In the Chancellor’s budget this month, it was announced that the CRC Energy Efficiency Scheme (CRC) will be abolished from 2019 and in order to recoup the Treasury’s lost revenue, the Climate Change Levy (CCL) would rise from April 2019. The Treasury sees CCL as a single tax to incentivise energy efficiency in business.
In addition, the difference in CCL rates between electricity and gas is currently at an electricity to gas ratio of 2.9:1 and this will be adjusted to reflect the fuel mix used in electricity generation, adjusting the electricity to gas ratio to 2.5:1.
The table below shows the rates published in the Budget:
While the increase in CCL is designed to replace the revenue from CRC, plans are for it to be applied across the board and will, therefore, be applied to all businesses that currently pay the CCL tax and not only to those who are currently captured by the CRC. In its response to the consultation on business energy efficiency taxes, the government said it “recognises business concerns about time to adapt” and it “will therefore not implement tax changes until 2019, giving all taxpayers a three-year lead in time to make energy efficiency savings before the increase in CCL rates comes into effect.”
As part of its five-year plan published this year, DECC stated its intention to explore how further support can be given to small and medium enterprises (SMEs) and so build on its SME Guide to Energy Efficiency.
For larger companies, the Energy Savings and Opportunities Scheme (ESOS) has resulted in approximately 6,000 businesses recently completing obligatory energy audits. These companies are now starting to implement some of the recommendations such as systems improvements, installation of LED lighting, or solar generation. While there is no obligation to act on recommendations, the audits demonstrate the cost benefit of doing so. ESOS is the result of the EU Energy Efficiency Directive, and similar schemes are in place across Europe. In addition, countries such as France and Austria have placed obligations on energy suppliers to implement energy efficiency measures amounting to a minimum percentage of their supplies, which in turn encourages them to promote energy efficiency amongst their customers. The French Energy Savings Certificate Scheme awards certificates to those that have taken energy efficiency measures. These certificates hold value because if suppliers cannot submit enough certificates at the end of the reporting period, they must pay a fine.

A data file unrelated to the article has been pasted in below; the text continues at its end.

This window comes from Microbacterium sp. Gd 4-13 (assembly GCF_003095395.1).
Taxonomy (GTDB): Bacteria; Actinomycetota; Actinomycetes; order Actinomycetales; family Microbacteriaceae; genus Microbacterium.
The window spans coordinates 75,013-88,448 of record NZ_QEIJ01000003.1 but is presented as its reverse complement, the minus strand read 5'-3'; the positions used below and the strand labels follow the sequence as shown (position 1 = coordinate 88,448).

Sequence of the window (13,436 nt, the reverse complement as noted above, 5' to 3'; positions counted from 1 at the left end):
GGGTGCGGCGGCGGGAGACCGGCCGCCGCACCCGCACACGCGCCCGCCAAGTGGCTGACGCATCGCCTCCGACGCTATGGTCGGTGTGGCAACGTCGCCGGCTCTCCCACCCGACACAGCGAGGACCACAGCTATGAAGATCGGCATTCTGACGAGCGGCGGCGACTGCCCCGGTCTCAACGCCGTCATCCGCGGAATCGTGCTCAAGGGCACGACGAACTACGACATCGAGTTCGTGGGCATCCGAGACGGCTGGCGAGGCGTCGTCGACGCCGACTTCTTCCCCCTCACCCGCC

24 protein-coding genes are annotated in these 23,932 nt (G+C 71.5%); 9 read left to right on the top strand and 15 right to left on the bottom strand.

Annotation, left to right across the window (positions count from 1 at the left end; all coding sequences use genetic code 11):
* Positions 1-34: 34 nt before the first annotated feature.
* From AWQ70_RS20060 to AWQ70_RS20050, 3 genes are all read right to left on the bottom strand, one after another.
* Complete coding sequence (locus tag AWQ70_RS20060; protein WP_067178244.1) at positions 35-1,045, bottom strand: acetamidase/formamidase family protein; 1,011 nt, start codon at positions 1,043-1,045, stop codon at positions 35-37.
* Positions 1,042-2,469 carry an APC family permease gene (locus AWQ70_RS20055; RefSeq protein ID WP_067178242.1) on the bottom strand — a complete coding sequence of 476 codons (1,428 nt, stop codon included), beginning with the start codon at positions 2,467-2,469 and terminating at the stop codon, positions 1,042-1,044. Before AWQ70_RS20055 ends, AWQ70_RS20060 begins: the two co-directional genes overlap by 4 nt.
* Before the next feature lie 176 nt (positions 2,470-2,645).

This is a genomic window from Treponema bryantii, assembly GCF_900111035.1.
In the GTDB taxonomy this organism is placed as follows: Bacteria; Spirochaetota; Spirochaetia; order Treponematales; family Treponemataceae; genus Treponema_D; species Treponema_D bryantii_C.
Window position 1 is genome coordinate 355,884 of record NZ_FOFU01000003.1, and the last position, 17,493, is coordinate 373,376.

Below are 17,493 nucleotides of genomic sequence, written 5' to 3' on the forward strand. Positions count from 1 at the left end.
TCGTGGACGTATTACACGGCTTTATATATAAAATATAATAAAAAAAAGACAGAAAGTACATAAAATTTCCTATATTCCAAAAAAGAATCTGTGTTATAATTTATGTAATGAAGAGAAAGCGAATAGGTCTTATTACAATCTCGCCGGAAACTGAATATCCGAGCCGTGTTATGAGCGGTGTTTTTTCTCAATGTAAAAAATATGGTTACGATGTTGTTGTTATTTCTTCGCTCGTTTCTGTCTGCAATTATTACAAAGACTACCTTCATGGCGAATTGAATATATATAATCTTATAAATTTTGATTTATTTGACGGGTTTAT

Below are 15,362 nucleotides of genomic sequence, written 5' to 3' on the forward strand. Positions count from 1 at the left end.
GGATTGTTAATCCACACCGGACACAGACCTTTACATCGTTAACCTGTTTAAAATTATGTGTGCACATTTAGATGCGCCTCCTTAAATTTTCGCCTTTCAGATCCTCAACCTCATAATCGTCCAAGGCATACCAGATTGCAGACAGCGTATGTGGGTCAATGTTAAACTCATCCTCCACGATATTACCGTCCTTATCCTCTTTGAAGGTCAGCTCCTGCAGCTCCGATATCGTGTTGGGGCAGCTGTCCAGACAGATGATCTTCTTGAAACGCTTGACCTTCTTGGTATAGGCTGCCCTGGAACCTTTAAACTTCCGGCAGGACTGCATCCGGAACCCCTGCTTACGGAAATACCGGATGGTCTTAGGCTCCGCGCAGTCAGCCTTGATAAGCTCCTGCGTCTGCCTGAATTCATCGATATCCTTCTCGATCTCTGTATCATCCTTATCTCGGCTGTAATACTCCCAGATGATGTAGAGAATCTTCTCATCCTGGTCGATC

The increase in CCL combined with a wider increase in non-energy costs is taking energy efficiency measures higher up the agenda as forecasts show that over the next five years, non-energy costs are expected to increase to a level where they make up approximately 70% of a half hourly electricity bill. Network charges form part of this and are forecast to increase by around 40% while the remainder will be due to the pass-through of increased policy costs. However, energy costs will still make up the largest element of the bill that can be directly controlled by business without the need for long-term operational change and investment.
The government has made a number of recent policy changes in an attempt to control policy costs and, while there was no update on the Levy Control Framework (LCF) in the budget, further details are expected in the autumn, and there is, therefore, still room for some change in respect to these on-costs. The LCF places a cap on the total payments to low-carbon generation, above the electricity price, that can be passed on to consumers for each year until 2020. Government projections show an overspend against the LCF for a number of reasons, one being the fall in the wholesale price of electricity which has increased the cost of delivering Contracts for Differences under which guarantee the electricity price is guaranteed for generators that are contracted under the scheme. Other factors influencing the LCF are higher than expected levels of renewable capacity being built and more energy being output by offshore wind projects.
The government has put measures in place to protect energy-intensive consumers from the rise in CCL by increasing the discount in place for sectors that hold Climate Change Agreements, which already include energy efficiency targets, although sector associations are still analysing the overall impact of these changes. Other schemes are in place for major users to claim compensation for indirect costs